Recently, Vanessa Kirby (Princess Margaret on The Crown) and a big friend of Claire spoke up to Vulture about the payment gap between Claire Foy (Queen Elizabeth II) and Matt Smith (Prince Philip) on The Crown that became public recently, check it out below:
One of the biggest stories that emerged from the show’s second season was the gender pay gap. How surprised were you to learn that Claire Foy was being paid substantially less than Matt Smith?
I’ve spoken to Claire recently about it, and she’s talked so eloquently about the whole thing. It’s incited a change in her and all of us. The best thing about it is now the conversation is open and it’s less likely to happen again. This is partly why I feel proud at the moment to be in this industry, because for better or worse, us women are talking about it. Hopefully, this will impact other sectors and industries that don’t get the media coverage. If Angelina Jolie or Gwyneth Paltrow talk about these issues, people are reading about it. I hope we can be the instigator of change. I’m sure Claire felt like that too.
I was surprised how openly the producers admitted the disparity, and how they assured it won’t happen again. You don’t see that level of candor a lot.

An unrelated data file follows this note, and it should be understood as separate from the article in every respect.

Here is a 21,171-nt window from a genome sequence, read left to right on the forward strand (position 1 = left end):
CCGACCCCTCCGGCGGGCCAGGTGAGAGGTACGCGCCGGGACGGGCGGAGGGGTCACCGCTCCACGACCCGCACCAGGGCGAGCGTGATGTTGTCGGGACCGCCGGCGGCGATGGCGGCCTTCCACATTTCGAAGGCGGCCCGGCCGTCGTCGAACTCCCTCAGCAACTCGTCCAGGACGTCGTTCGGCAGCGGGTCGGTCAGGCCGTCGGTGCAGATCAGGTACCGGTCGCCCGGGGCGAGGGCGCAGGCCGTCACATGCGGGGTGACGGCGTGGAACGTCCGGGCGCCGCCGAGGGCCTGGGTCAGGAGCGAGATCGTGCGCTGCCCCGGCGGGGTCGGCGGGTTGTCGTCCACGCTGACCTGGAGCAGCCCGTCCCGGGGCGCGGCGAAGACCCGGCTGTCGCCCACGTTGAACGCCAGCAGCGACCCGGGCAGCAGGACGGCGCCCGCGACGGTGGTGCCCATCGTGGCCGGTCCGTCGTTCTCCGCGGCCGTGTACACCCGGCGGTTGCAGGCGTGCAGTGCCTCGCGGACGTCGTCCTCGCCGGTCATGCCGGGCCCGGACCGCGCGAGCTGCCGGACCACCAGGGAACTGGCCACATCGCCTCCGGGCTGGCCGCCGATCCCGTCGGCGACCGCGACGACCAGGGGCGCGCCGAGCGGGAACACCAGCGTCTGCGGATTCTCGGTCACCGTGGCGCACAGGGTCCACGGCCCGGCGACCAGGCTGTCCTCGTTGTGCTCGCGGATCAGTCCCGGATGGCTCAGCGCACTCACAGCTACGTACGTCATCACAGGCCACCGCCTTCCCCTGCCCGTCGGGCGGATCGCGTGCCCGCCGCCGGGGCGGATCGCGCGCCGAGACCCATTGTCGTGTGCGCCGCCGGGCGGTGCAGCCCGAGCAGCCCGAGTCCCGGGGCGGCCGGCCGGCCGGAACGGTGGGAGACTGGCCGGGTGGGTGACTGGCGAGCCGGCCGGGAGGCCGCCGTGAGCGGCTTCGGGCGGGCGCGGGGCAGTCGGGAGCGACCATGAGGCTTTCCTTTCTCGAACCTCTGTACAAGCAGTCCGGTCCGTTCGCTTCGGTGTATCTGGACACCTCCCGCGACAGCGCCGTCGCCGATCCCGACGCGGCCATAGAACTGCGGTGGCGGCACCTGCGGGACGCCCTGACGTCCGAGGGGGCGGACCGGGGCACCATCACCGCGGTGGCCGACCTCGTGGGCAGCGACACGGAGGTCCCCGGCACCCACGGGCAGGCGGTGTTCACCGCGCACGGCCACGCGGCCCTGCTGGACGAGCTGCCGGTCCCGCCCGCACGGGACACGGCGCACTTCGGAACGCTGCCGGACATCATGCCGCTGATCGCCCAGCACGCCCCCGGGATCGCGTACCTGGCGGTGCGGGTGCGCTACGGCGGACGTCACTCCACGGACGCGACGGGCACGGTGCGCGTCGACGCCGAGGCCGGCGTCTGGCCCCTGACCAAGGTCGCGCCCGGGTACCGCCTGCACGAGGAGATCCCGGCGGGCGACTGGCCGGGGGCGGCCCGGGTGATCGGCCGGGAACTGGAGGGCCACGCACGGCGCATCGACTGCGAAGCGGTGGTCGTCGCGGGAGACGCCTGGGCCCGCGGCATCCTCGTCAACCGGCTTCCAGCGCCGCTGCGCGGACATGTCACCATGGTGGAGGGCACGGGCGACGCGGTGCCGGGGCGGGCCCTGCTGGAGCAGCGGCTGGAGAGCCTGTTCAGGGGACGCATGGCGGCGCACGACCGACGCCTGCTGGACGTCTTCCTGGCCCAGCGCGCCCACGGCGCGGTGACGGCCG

I’m so glad you said that. It’s true. Suzanne [Mackie], the producer, is the most amazing woman. What she did was actually begin the conversation that was so essential. I think that it’ll help a lot of people.
After the disparity was revealed, did you investigate how your pay compared to men’s roles?
My situation is separate, really. It wasn’t comparable with Claire’s issue. I think a lot of it has to do with market value, and there’s a lot of problems with that, too, in the sense that women haven’t been giving as many opportunities for leading roles for men. You’re actually at a disadvantage, even when people are negotiating for you, because you haven’t had as many opportunities to get your position in the market. There are a lot of complications, which is why the pendulum has to swing as much as possible with everything that we do know. For all women as much as possible. It’s desperately unequal.
Yeah, whether someone’s “market value” is a justifiable argument to be made or not. Even if Claire wasn’t too well known in America at the time, she was the crown.
Totally. Also, I think it’s about people getting conscious and mindful of the norms and questioning them. Challenging them. Trying to do things differently. Having a commitment to change. It’s crucial. I definitely feel galvanized, as I’m sure women across our industry do, to speak up and stand up for equal rights and equal representation on the screen. A representation of women we can identify with as being women we would know, who are idiosyncratic and real and flawed and messy and brilliant. We have to really fight for that representation on screen now. I felt so blessed to find Margaret in that way.